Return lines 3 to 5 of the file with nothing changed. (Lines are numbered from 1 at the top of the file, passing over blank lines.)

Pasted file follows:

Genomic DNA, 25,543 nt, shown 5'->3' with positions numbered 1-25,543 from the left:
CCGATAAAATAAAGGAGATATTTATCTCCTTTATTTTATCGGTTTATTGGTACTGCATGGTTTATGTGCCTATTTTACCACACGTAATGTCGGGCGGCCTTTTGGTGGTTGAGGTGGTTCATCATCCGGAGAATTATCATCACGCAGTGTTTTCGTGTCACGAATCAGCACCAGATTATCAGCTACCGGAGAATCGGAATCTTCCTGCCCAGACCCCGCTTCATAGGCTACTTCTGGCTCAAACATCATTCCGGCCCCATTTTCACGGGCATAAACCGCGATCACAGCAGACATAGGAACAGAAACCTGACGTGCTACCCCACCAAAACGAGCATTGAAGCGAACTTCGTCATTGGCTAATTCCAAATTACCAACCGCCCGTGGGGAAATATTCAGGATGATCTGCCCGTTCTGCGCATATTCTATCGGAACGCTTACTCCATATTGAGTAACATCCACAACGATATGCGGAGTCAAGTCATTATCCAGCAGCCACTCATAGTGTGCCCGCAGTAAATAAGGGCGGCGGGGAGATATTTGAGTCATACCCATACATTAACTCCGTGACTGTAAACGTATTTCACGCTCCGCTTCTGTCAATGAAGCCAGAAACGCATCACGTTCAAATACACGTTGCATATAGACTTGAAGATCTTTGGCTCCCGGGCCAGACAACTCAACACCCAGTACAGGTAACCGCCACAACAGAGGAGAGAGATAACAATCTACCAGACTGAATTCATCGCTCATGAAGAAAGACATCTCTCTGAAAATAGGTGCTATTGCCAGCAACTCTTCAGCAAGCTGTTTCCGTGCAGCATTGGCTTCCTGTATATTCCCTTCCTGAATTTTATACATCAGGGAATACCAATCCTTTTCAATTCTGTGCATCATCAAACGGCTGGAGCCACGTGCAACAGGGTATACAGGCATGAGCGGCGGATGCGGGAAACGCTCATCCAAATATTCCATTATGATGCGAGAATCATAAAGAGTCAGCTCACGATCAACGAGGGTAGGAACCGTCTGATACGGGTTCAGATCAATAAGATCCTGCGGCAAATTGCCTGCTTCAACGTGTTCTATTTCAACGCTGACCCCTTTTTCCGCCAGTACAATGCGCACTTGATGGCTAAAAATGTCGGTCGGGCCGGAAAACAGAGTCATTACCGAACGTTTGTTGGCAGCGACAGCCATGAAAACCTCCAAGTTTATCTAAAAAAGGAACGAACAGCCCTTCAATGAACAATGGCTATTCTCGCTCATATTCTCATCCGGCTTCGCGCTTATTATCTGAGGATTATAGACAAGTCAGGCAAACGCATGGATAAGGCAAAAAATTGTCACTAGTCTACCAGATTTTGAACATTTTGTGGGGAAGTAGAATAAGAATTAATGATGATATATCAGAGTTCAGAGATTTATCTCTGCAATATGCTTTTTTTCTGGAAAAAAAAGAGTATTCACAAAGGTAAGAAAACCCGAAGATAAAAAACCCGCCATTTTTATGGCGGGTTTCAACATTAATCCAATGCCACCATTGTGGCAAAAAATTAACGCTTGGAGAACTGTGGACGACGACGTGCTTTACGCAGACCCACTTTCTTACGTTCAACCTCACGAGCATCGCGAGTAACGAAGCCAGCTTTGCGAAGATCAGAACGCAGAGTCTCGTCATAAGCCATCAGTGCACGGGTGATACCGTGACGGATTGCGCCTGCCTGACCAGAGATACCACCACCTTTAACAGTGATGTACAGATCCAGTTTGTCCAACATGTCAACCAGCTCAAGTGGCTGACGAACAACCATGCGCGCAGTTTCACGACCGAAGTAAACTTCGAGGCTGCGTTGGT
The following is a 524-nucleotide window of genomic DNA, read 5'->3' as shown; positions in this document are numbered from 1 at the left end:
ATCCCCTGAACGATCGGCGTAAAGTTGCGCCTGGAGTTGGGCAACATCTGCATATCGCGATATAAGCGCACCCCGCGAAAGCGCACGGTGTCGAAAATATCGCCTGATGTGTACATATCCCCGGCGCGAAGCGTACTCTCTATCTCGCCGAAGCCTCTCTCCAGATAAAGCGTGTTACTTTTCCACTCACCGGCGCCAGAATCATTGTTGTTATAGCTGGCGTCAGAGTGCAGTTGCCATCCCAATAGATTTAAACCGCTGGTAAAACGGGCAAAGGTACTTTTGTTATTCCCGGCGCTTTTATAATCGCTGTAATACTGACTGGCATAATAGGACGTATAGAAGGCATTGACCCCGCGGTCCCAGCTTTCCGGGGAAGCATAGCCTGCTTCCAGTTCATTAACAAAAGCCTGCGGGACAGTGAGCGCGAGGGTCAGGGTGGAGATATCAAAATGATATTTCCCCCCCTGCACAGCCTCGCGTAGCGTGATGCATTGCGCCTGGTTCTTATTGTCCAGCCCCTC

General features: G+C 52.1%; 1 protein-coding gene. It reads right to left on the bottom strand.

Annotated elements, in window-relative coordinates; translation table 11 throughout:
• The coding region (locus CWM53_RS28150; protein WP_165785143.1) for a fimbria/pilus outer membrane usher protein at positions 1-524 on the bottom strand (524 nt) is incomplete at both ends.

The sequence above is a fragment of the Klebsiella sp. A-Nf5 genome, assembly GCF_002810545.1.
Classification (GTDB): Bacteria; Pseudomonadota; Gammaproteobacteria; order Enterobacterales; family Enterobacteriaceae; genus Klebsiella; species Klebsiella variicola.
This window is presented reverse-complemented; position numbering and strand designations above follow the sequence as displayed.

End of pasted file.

The following is a 524-nucleotide window of genomic DNA, read 5'->3' as shown; positions in this document are numbered from 1 at the left end:
ATCCCCTGAACGATCGGCGTAAAGTTGCGCCTGGAGTTGGGCAACATCTGCATATCGCGATATAAGCGCACCCCGCGAAAGCGCACGGTGTCGAAAATATCGCCTGATGTGTACATATCCCCGGCGCGAAGCGTACTCTCTATCTCGCCGAAGCCTCTCTCCAGATAAAGCGTGTTACTTTTCCACTCACCGGCGCCAGAATCATTGTTGTTATAGCTGGCGTCAGAGTGCAGTTGCCATCCCAATAGATTTAAACCGCTGGTAAAACGGGCAAAGGTACTTTTGTTATTCCCGGCGCTTTTATAATCGCTGTAATACTGACTGGCATAATAGGACGTATAGAAGGCATTGACCCCGCGGTCCCAGCTTTCCGGGGAAGCATAGCCTGCTTCCAGTTCATTAACAAAAGCCTGCGGGACAGTGAGCGCGAGGGTCAGGGTGGAGATATCAAAATGATATTTCCCCCCCTGCACAGCCTCGCGTAGCGTGATGCATTGCGCCTGGTTCTTATTGTCCAGCCCCTC

General features: G+C 52.1%; 1 protein-coding gene. It reads right to left on the bottom strand.